Ketchikan High School freshmen Minh-Thu Vo and Gisele Noble have been accepted to the 2023 Alaska Native Science and Engineering Program that is set to be held for five weeks on the University of Alaska Anchorage campus from May 27 through June 30.

The ANSEP program, according to information at, offers college credits to participants, as well as the opportunity to experience life at a university. The program also aims to build self-esteem, determination and study skills, to offer practice working in teams, to allow the experience of living away from home, to have fun doing hands-on science and engineering projects and coursework, and to introduce the experience of earning a college degree.

Noble and Vo sat down with the Daily News on Thursday in the Kayhi Commons to talk about the program and what they expect to gain from their participation in it.

Noble said that the program is free for participants, including the travel expenses.

“To apply for the program, it was kind of a difficult process, because we had to get signed up with the university, and then take this math quiz, and then write an essay, and then we had to wait a long time to get results back,” Vo said.

Noble added that they also had to gather recommendation letters and transcripts to submit to the program.

“We’re still going through the process right now of trying to finish all of our applications,” Noble said.

Noble added that the program isn’t looking for specific types of students, but they want students who are motivated to learn what is offered.

Vo agreed, and said that although the name of the program would suggest differently, the program is open to all Alaska students. Noble and Vo said they are not of Native Alaskan heritage.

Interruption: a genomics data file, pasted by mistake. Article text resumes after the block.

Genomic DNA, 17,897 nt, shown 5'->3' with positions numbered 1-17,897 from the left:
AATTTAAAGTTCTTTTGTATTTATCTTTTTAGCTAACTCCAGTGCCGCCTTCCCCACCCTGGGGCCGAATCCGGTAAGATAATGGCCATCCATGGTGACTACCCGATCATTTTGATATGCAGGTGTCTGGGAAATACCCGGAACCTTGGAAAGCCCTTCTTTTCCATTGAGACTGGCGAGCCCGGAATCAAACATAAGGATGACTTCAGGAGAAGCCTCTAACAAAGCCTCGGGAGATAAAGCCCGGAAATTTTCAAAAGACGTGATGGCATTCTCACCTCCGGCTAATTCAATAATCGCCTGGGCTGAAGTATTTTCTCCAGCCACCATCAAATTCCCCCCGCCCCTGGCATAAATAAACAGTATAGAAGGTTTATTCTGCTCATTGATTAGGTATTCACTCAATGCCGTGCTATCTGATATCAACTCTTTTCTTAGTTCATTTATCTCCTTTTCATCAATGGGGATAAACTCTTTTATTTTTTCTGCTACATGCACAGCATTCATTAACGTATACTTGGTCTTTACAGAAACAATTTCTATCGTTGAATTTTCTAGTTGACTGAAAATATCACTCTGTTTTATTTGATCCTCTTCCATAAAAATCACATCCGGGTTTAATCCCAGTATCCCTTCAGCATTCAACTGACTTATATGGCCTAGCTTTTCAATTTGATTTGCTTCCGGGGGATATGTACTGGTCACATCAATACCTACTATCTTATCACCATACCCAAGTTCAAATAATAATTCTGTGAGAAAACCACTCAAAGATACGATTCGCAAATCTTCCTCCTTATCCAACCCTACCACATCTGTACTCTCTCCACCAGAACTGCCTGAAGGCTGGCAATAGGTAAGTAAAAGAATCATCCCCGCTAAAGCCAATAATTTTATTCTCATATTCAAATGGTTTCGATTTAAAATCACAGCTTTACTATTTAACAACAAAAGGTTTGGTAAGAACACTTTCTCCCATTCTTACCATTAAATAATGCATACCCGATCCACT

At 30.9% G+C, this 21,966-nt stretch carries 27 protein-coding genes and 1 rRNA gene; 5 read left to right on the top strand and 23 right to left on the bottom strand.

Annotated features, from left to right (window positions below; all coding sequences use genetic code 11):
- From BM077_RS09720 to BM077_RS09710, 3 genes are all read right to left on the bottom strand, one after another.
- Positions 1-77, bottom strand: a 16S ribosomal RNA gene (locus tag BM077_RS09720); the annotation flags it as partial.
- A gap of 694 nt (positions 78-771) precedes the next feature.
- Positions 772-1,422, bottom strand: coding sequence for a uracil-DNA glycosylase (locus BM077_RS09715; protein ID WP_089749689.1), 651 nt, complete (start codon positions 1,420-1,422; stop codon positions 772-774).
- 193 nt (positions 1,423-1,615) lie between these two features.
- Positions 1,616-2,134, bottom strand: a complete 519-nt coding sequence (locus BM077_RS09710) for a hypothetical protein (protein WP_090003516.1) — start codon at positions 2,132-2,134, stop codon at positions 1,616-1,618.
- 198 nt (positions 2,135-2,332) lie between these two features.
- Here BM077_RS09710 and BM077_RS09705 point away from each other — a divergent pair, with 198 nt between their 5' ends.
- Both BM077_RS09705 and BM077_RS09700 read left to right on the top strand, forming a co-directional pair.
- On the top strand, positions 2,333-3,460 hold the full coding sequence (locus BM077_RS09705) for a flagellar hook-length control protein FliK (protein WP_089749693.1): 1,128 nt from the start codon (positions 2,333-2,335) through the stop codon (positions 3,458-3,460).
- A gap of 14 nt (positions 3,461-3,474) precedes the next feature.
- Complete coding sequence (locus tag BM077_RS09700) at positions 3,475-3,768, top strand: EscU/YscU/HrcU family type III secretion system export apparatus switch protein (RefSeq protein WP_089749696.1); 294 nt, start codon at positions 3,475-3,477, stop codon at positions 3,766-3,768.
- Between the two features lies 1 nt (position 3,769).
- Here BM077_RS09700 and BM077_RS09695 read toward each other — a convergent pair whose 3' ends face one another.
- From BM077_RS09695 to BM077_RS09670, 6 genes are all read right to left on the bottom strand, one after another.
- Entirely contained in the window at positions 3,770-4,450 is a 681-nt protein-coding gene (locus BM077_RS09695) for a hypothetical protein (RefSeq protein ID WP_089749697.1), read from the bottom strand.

Vo said that the topic they were given to base their essays on was, “What would you do for the future of Alaska, and why are you ready for this program?”

She said that in her essay, she explained that her plan to improve the future of Alaska is to work in engineering on improving infrastructure. She also explained in her essay that she is prepared for the rigors of the science and engineering classes, because she has completed higher-level math already and earned high grades.

Vo added, “I want to get some experience in engineering, because that’s one of the career fields I’m interested in, and I’m kind of undecided between engineering technologies and medical fields, so I’m trying to use that as an introduction to see if I would like it, and then I’m actually taking classes when I get back on more medically related stuff.”

She explained that the program offers an array of classes in science, technology, mathematics and engineering, and she and Noble were provided with surveys they filled out to choose which classes they were most interested in. Participants are required to take one math course, but then can choose an elective from an array of offerings.

Vo said, “I’m so excited because they let us, on the surveys” request a roommate, so she and Noble requested each other, and are set to room together on the UAA campus.

“Another cool thing,” Vo said, “you can actually use the credits that you get and put them back into your school, and you get to keep the college credits while also having a high school credit.”

With that benefit, they expect to be able to skip the math classes they would have otherwise been required to take at Kayhi, and move straight to more advanced classes.

Noble said that her essay outlined her plan to work in a science field, possibly with a medical focus.

Also, she said she noted in her essay that she wants to “help the younger generations find these opportunities to do these college programs and these courses so they’re able to be ahead.”

Vo said another benefit of being in the program is that they expect to also receive advice on applying for scholarships and living on a college campus.

She added, “I don’t think I would have been able to apply if it was — if you had to pay for it, because it’s a five-week trip and you’d have to pay for the college classes and the dorm — it’s expensive.”

Noble added that books would be another expense that would add up.

They added that room and board as well as the travel expenses also are completely covered by the program.

Another service offered is tutoring for the students, Vo said.

Vo added that there also is planned a Memorial Day cruise at the beginning of the program.

To arrive at the program on time, Vo said that they will have a time crunch to take their finals early, and make arrangements with their teachers to finish up all of their classes early.

Vo said, “I just really want to be in the program because it’s a really good opportunity.”